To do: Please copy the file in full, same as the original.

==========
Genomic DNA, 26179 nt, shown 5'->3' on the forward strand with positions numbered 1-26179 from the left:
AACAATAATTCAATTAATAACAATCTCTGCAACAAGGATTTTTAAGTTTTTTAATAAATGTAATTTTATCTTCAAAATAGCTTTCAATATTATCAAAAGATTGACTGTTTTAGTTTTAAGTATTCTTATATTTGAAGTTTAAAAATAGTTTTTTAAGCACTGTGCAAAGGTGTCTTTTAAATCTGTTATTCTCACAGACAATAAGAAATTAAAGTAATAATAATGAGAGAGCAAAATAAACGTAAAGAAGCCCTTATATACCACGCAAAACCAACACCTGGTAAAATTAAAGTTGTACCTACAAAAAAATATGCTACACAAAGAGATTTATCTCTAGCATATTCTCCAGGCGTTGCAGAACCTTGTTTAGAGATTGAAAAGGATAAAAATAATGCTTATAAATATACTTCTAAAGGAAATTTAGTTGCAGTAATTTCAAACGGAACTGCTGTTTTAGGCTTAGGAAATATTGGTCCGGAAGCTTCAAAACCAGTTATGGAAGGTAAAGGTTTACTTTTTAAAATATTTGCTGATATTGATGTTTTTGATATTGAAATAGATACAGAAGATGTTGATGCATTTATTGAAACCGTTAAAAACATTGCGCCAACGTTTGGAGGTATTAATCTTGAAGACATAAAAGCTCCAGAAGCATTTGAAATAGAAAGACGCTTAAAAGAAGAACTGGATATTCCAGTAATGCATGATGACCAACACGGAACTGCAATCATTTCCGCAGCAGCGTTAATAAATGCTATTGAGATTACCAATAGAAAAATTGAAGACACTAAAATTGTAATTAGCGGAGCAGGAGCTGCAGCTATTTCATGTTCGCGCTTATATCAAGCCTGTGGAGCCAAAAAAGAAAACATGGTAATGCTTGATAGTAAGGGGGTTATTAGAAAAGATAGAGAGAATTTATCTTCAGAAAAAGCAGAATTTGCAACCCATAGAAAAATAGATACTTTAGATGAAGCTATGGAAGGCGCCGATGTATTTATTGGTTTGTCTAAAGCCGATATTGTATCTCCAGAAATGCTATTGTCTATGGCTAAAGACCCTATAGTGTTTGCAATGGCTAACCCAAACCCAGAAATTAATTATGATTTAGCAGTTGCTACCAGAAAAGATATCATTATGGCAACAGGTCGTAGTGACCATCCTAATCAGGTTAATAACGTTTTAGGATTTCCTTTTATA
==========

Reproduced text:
Genomic DNA, 26179 nt, shown 5'->3' on the forward strand with positions numbered 1-26179 from the left:
AACAATAATTCAATTAATAACAATCTCTGCAACAAGGATTTTTAAGTTTTTTAATAAATGTAATTTTATCTTCAAAATAGCTTTCAATATTATCAAAAGATTGACTGTTTTAGTTTTAAGTATTCTTATATTTGAAGTTTAAAAATAGTTTTTTAAGCACTGTGCAAAGGTGTCTTTTAAATCTGTTATTCTCACAGACAATAAGAAATTAAAGTAATAATAATGAGAGAGCAAAATAAACGTAAAGAAGCCCTTATATACCACGCAAAACCAACACCTGGTAAAATTAAAGTTGTACCTACAAAAAAATATGCTACACAAAGAGATTTATCTCTAGCATATTCTCCAGGCGTTGCAGAACCTTGTTTAGAGATTGAAAAGGATAAAAATAATGCTTATAAATATACTTCTAAAGGAAATTTAGTTGCAGTAATTTCAAACGGAACTGCTGTTTTAGGCTTAGGAAATATTGGTCCGGAAGCTTCAAAACCAGTTATGGAAGGTAAAGGTTTACTTTTTAAAATATTTGCTGATATTGATGTTTTTGATATTGAAATAGATACAGAAGATGTTGATGCATTTATTGAAACCGTTAAAAACATTGCGCCAACGTTTGGAGGTATTAATCTTGAAGACATAAAAGCTCCAGAAGCATTTGAAATAGAAAGACGCTTAAAAGAAGAACTGGATATTCCAGTAATGCATGATGACCAACACGGAACTGCAATCATTTCCGCAGCAGCGTTAATAAATGCTATTGAGATTACCAATAGAAAAATTGAAGACACTAAAATTGTAATTAGCGGAGCAGGAGCTGCAGCTATTTCATGTTCGCGCTTATATCAAGCCTGTGGAGCCAAAAAAGAAAACATGGTAATGCTTGATAGTAAGGGGGTTATTAGAAAAGATAGAGAGAATTTATCTTCAGAAAAAGCAGAATTTGCAACCCATAGAAAAATAGATACTTTAGATGAAGCTATGGAAGGCGCCGATGTATTTATTGGTTTGTCTAAAGCCGATATTGTATCTCCAGAAATGCTATTGTCTATGGCTAAAGACCCTATAGTGTTTGCAATGGCTAACCCAAACCCAGAAATTAATTATGATTTAGCAGTTGCTACCAGAAAAGATATCATTATGGCAACAGGTCGTAGTGACCATCCTAATCAGGTTAATAACGTTTTAGGATTTCCTTTTATA